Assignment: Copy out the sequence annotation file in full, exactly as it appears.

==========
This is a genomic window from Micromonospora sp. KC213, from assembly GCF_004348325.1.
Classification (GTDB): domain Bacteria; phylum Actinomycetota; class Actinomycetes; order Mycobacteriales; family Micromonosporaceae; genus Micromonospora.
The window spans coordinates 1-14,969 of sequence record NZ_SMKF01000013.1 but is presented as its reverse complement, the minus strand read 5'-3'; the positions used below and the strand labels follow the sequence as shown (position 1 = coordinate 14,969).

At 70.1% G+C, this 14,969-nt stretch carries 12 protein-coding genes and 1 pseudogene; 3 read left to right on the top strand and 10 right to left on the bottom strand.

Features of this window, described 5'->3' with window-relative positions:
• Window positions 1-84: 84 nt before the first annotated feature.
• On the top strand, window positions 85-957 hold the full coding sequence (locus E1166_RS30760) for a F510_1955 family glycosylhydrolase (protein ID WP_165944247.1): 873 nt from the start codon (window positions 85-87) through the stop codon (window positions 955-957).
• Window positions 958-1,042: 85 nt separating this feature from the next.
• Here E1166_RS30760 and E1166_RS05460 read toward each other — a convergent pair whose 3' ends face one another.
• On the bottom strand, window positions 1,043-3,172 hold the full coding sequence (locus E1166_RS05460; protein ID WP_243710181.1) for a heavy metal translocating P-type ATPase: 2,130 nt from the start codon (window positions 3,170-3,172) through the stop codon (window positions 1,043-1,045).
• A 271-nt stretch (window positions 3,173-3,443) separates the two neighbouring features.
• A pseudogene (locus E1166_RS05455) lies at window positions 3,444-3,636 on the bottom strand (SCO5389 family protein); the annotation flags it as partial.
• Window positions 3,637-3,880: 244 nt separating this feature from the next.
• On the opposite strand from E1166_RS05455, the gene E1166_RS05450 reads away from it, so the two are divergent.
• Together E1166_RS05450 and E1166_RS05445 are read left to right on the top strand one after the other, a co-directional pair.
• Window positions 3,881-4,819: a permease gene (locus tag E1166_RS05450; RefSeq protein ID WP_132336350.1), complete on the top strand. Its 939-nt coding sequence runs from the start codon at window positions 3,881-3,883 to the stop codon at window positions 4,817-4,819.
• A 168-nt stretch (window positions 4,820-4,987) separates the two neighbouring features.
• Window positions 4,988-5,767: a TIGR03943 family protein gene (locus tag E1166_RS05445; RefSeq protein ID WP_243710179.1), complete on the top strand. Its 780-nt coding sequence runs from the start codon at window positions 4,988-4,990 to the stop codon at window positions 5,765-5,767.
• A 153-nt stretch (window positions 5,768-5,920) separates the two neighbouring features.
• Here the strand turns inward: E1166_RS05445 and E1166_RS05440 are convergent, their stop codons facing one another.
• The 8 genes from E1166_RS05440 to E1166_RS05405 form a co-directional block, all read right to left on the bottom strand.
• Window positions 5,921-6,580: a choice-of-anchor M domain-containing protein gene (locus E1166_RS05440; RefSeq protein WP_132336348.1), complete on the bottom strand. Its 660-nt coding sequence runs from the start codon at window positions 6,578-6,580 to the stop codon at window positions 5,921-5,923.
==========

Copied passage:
This is a genomic window from Micromonospora sp. KC213, from assembly GCF_004348325.1.
Classification (GTDB): domain Bacteria; phylum Actinomycetota; class Actinomycetes; order Mycobacteriales; family Micromonosporaceae; genus Micromonospora.
The window spans coordinates 1-14,969 of sequence record NZ_SMKF01000013.1 but is presented as its reverse complement, the minus strand read 5'-3'; the positions used below and the strand labels follow the sequence as shown (position 1 = coordinate 14,969).

At 70.1% G+C, this 14,969-nt stretch carries 12 protein-coding genes and 1 pseudogene; 3 read left to right on the top strand and 10 right to left on the bottom strand.

Features of this window, described 5'->3' with window-relative positions:
• Window positions 1-84: 84 nt before the first annotated feature.
• On the top strand, window positions 85-957 hold the full coding sequence (locus E1166_RS30760) for a F510_1955 family glycosylhydrolase (protein ID WP_165944247.1): 873 nt from the start codon (window positions 85-87) through the stop codon (window positions 955-957).
• Window positions 958-1,042: 85 nt separating this feature from the next.
• Here E1166_RS30760 and E1166_RS05460 read toward each other — a convergent pair whose 3' ends face one another.
• On the bottom strand, window positions 1,043-3,172 hold the full coding sequence (locus E1166_RS05460; protein ID WP_243710181.1) for a heavy metal translocating P-type ATPase: 2,130 nt from the start codon (window positions 3,170-3,172) through the stop codon (window positions 1,043-1,045).
• A 271-nt stretch (window positions 3,173-3,443) separates the two neighbouring features.
• A pseudogene (locus E1166_RS05455) lies at window positions 3,444-3,636 on the bottom strand (SCO5389 family protein); the annotation flags it as partial.
• Window positions 3,637-3,880: 244 nt separating this feature from the next.
• On the opposite strand from E1166_RS05455, the gene E1166_RS05450 reads away from it, so the two are divergent.
• Together E1166_RS05450 and E1166_RS05445 are read left to right on the top strand one after the other, a co-directional pair.
• Window positions 3,881-4,819: a permease gene (locus tag E1166_RS05450; RefSeq protein ID WP_132336350.1), complete on the top strand. Its 939-nt coding sequence runs from the start codon at window positions 3,881-3,883 to the stop codon at window positions 4,817-4,819.
• A 168-nt stretch (window positions 4,820-4,987) separates the two neighbouring features.
• Window positions 4,988-5,767: a TIGR03943 family protein gene (locus tag E1166_RS05445; RefSeq protein ID WP_243710179.1), complete on the top strand. Its 780-nt coding sequence runs from the start codon at window positions 4,988-4,990 to the stop codon at window positions 5,765-5,767.
• A 153-nt stretch (window positions 5,768-5,920) separates the two neighbouring features.
• Here the strand turns inward: E1166_RS05445 and E1166_RS05440 are convergent, their stop codons facing one another.
• The 8 genes from E1166_RS05440 to E1166_RS05405 form a co-directional block, all read right to left on the bottom strand.
• Window positions 5,921-6,580: a choice-of-anchor M domain-containing protein gene (locus E1166_RS05440; RefSeq protein WP_132336348.1), complete on the bottom strand. Its 660-nt coding sequence runs from the start codon at window positions 6,578-6,580 to the stop codon at window positions 5,921-5,923.